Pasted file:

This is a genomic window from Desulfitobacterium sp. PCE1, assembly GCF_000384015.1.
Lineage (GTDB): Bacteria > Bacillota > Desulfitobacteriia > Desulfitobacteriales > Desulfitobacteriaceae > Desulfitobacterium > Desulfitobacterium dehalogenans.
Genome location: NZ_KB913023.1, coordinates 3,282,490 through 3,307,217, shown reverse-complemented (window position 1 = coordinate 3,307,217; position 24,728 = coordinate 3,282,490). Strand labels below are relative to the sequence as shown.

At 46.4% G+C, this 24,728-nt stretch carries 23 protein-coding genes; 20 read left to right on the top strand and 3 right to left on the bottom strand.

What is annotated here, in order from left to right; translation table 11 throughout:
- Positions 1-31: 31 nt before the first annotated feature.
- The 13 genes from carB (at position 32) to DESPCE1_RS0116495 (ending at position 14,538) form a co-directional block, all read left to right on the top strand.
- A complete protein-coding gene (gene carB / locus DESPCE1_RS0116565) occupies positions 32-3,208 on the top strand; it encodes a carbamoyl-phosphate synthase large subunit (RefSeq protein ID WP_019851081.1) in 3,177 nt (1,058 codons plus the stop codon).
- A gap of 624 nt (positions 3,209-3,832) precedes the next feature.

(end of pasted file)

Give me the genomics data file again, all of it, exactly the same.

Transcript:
This is a genomic window from Desulfitobacterium sp. PCE1, assembly GCF_000384015.1.
Lineage (GTDB): Bacteria > Bacillota > Desulfitobacteriia > Desulfitobacteriales > Desulfitobacteriaceae > Desulfitobacterium > Desulfitobacterium dehalogenans.
Genome location: NZ_KB913023.1, coordinates 3,282,490 through 3,307,217, shown reverse-complemented (window position 1 = coordinate 3,307,217; position 24,728 = coordinate 3,282,490). Strand labels below are relative to the sequence as shown.

At 46.4% G+C, this 24,728-nt stretch carries 23 protein-coding genes; 20 read left to right on the top strand and 3 right to left on the bottom strand.

What is annotated here, in order from left to right; translation table 11 throughout:
- Positions 1-31: 31 nt before the first annotated feature.
- The 13 genes from carB (at position 32) to DESPCE1_RS0116495 (ending at position 14,538) form a co-directional block, all read left to right on the top strand.
- A complete protein-coding gene (gene carB / locus DESPCE1_RS0116565) occupies positions 32-3,208 on the top strand; it encodes a carbamoyl-phosphate synthase large subunit (RefSeq protein ID WP_019851081.1) in 3,177 nt (1,058 codons plus the stop codon).
- A gap of 624 nt (positions 3,209-3,832) precedes the next feature.